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The View - Hats Off To The Buskers

The View, Hats Off To The Buskers

Review by Jack Foley

IndieLondon Rating: 5 out of 5

WELCOME to the first great release of 2007. The View’s Hats Off To The Buskers is not only a terrific guitar album but also one of the feelgood records of the year.

With its infectious energy, carefree attitude and brash youthful swagger, this Dundee-based fourpiece literally sweep you off your feet amid a tidal wave of fizzing guitar riffs and cheeky lyrics.

They’ve been dubbed this year’s Arctic Monkeys by some and, for my money, they’re better. While the Oasis comparisons are hardly surprising given they cite the Gallaghers as mentors.

But given that lead guitarist Peter Reilly has referred to such comparisons as lazy, it would be foolish to persist with them too long.

Certainly, Hats Off To The Buskers contains the same sort of relentless energy as the Arctic Monkeys’ acclaimed debut, while on tracks like Don’t Tell Me there’s certainly a touch of the Oasis about them (think She’s Electric).

But The View aren’t about ripping off other artists and set about stamping their own sense of style all over this effervescent release.

Album opener Comin’ Down kicks things off in suitably brash fasion – a crashing drum beat giving way to a rousing guitar intro that’s delivered at full pelt. There’s nods to the ’60s in the pulse-pounding rhythms but it’s a firm statement of intent that The View are about to rock your world.

Two party anthems follow – the breathlessly irresistible Superstar Tradesman with its cracking guitarwork and infectious sense of style, and the humdinging Same Jeans, an all-time classic in the making.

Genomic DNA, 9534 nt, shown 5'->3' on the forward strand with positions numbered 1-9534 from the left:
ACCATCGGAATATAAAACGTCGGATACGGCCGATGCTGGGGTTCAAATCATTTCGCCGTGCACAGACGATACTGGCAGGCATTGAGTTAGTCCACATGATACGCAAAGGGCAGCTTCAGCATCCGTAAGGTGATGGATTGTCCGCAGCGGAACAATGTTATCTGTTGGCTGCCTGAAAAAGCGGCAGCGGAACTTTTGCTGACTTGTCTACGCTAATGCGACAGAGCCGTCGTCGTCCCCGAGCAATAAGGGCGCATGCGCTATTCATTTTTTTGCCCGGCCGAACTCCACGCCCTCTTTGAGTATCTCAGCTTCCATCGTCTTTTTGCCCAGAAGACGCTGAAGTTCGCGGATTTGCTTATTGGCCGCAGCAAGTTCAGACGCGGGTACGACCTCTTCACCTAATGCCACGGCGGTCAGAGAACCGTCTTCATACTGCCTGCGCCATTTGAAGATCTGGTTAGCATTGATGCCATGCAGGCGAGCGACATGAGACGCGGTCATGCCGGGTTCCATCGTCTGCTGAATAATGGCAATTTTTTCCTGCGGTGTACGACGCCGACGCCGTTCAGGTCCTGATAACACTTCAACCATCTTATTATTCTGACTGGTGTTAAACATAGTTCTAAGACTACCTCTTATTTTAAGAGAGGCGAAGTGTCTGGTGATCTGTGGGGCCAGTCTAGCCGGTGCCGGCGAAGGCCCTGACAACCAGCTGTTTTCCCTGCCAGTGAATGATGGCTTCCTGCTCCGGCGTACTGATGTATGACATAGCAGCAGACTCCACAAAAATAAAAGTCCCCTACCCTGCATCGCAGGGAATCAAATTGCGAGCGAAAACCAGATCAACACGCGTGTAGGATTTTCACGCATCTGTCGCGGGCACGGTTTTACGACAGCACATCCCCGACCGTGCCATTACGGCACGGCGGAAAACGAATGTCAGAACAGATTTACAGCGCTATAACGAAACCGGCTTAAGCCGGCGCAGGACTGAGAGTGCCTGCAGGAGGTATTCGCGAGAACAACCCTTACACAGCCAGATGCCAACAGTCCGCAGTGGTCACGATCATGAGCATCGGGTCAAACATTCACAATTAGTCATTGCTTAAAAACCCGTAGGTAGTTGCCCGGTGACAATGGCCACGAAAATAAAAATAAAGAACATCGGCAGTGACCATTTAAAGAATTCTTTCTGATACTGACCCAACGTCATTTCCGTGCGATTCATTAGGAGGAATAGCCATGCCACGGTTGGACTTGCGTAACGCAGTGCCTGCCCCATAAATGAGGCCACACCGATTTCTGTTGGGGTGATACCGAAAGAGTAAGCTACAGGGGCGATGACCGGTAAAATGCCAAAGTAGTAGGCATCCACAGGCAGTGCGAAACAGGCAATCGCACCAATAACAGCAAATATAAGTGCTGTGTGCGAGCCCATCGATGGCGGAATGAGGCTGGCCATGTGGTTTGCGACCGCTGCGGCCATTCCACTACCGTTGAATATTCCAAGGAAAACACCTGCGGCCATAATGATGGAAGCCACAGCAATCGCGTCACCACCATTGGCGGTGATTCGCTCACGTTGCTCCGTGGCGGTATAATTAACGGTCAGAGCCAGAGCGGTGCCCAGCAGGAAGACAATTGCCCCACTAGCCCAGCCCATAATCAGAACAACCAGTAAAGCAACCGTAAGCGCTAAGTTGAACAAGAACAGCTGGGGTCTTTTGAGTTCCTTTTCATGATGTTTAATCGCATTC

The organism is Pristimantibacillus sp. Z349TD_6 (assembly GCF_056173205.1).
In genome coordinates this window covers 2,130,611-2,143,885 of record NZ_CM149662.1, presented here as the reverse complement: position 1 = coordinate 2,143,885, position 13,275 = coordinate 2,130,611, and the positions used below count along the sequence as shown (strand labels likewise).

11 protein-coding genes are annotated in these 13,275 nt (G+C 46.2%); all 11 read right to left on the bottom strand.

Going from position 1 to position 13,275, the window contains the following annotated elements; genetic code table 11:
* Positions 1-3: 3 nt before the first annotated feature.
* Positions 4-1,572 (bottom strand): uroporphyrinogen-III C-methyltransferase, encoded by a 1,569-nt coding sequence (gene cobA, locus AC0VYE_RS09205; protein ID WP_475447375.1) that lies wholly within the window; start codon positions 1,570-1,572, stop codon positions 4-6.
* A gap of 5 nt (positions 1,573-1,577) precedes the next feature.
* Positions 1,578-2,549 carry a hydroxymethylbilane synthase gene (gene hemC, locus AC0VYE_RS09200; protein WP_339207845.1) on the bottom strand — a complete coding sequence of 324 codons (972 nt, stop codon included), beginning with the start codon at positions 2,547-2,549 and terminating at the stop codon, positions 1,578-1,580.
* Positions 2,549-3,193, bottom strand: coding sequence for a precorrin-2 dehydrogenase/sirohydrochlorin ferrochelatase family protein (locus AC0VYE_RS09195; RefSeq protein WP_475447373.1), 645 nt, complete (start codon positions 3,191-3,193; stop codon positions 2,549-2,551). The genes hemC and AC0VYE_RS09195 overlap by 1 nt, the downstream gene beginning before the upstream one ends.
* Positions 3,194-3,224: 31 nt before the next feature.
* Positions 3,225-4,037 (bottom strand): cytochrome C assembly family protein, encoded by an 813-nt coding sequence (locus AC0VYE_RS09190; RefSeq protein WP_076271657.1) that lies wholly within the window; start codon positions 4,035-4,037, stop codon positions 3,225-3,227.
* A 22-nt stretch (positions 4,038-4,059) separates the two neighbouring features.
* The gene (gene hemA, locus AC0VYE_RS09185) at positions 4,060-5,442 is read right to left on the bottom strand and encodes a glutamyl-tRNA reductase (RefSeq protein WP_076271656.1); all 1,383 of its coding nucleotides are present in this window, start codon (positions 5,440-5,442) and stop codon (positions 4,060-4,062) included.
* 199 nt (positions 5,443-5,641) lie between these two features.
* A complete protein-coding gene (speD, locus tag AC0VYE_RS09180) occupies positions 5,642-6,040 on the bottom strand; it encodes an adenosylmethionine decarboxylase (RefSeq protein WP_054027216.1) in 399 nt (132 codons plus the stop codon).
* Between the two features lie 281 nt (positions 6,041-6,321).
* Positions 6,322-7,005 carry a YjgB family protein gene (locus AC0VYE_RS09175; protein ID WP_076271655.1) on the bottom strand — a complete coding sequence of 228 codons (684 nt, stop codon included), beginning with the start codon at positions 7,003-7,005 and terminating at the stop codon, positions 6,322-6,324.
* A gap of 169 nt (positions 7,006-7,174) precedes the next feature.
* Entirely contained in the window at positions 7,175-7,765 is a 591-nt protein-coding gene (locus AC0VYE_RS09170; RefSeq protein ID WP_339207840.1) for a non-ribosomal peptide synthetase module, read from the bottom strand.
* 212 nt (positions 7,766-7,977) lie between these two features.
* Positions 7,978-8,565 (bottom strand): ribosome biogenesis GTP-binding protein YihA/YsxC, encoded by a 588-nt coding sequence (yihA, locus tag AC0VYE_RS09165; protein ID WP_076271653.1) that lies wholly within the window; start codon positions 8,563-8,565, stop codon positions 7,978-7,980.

With its cheeky lyrics and effortlessly catchy melodies Same Jeans looks set to do for The View what There She Goes did for The La’s and Song 2 did for Blur. It’s an anthem to be sung loud in every club, pub and live gig and which looks set to become an anthem for a generation.

Just occasionally, their giddy sense of abandon threatens to run away with them – Skag Trendy a totally madcap guitar romp that charts some near-hysterical vocal highs. That said, the mid-track tempo shift will definitely catch you off-guard.

But there are also moments that completely disarm the listener, such as the sweet ditty that is The Don, a stripped down, chime-laden offering that hints at some sensitivity. Likewise, the acoustic-driven Face For The Radio – another effort that clearly takes its cue from Oasis or even The Kooks.

The chorus of “wages on a Friday, spent on Saturday…” is delivered in sublime fashion and evidence of a band that’s very confident in its own ability to mix things up.

Wasted Little DJ’s is another powerful guitar anthem, it’s central riff flirting with The Cult’s She Sells Sanctuary before following its own direction, while Claudia succeeds in seducing you with its wistful sense of purpose and engaging melodies.

And album closers Street Lights and Wastelands guarantee that the long-player finishes every bit as strongly as it begins.

Hats Off To The Buskers is therefore an incendiary debut that barely skips a beat. Like we said, it’s the year’s first great guitar album and an essential addition to any record collection.

Download picks: Superstar Tradesman, Same Jeans, Don’t Tell Me, Streetlights, Wasted Little DJ’s, The Don

Track listing:

  1. Comin’ Down
  2. Superstar Tradesman
  3. Same Jeans
  4. Don’t Tell Me
  5. Skag Trendy
  6. The Don
  7. Face For The Radio
  8. Wasted Little DJ’s
  9. Gran’s For Tea
  10. Dance Into The Night
  11. Claudia
  12. Streetlights
  13. Wasteland
  14. Typical Time